How to Talk With Older Adults About Fall Prevention

How to Talk With Older Adults About Fall Prevention

When you love someone who is at risk of falling, you wish you could monitor their every move so they never have to experience a fall. But, ensuring that individuals are informed and empowered about their own conditions and care plan is actually an important step toward fall prevention.

Risk Factors

First, who is at risk of falling? While many factors affect one’s balance, the elderly are more at risk, simply due to decreased mobility and strength associated with age.

Prior falls/gait issues

Individuals who have previously fallen or are prone to instability are the most at risk for potential future falls. You may be able to tell if an individual struggles with balance by observing the steadiness of their gait.

Vision issues

Deficiency in one’s line of sight is a common explanation for why one may experience frequent instability. Since diseases that attack the eyes and age-related sight deterioration are common in the elderly­—for those with glasses and even for those without—staying on top of regular eye checkups is a must.


Certain medications may cause vertigo or dizziness as a side-effect, which is why individuals who have chronic illnesses that require medication are more likely to have permanent issues with balance.


One side effect of diabetes includes the swelling of the feet, which often causes walking to be painful and difficult for seniors. Therefore, foot edema as well as the risks that come with low blood sugar can also influence a diabetic individual’s potential to fall.

Talking Points

Getting someone to admit to needing help can often be difficult, which is why when speaking with a loved one about fall prevention, you don’t want to take an aggressive or accusatory approach. Below are some tactics and examples of talking points that may garner you success with having a conversation with your loved one.

Express concern

Since concern can sometimes be mistaken for condescension, be genuine and mild when you first set out to have a conversation about fall prevention.

“It looked as if you were dizzy when you suddenly stood up a moment ago. Has that been happening often?”

Be relatable

People find it easier to open up to someone whom they feel they can relate to, so find a shared aspect of your loved one’s experience that you can have a conversation about.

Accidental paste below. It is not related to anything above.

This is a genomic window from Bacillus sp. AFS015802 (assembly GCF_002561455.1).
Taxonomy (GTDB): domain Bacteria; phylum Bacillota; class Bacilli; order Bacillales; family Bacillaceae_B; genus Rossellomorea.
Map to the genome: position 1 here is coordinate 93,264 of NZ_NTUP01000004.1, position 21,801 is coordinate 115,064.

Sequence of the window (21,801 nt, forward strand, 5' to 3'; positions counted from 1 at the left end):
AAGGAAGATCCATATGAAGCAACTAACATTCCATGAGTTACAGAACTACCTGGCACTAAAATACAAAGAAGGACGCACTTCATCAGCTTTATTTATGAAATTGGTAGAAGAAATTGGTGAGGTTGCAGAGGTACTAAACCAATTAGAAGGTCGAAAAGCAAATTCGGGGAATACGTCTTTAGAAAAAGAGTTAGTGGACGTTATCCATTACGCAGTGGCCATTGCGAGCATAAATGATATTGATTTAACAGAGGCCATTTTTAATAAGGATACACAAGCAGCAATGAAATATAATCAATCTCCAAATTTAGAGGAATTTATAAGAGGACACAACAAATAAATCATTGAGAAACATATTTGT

“I’m having such trouble seeing in the distance nowadays, that I’m thinking of taking a vision test for glasses.”

Give an example

This may be the first time that your loved one is dealing with being risk-prone toward falling. They may feel alone in their experience, so hearing about others’ experiences with falls and fall prevention could put things into perspective for them.

“A friend of mine who has diabetes passed out the other day when their blood sugar got too low!”

Preventative Tools

In addition to having a conversation with your loved one about slip prevention, you can also gift them anti-slip accessories to keep them safe as well as to give you peace of mind.

Canes and walkers

Canes (light support) and walkers (advanced support) are great mobility aids for individuals who are always on the go but have slight issues with balance.

Medical alert devices

In the event of a fall, a medical alert device that can be worn around the neck or wrist could is an essential accessory as a precautionary measure. Although Life Alert is the most well-known medical alert brand, there are far more variations and offerings of medical alert devices nowadays that even come in the form of stylish jewelry.

Slip-resistant and compressive footwear

Footwear with rubber or otherwise slip-resistant soles are an effective way to minimize the chance of slipping on smooth surfaces. Slip-resistant shoes also often come with the added benefit of being compressive, which provides pain relief and comfort to those who suffer from swollen feet.

Falls are common and, unfortunately, most everyone has been affected in some way. The good news is that they often can be prevented. Talking about falls is the first step in helping you and your loved one understand falls risk factors and how to reduce that risk.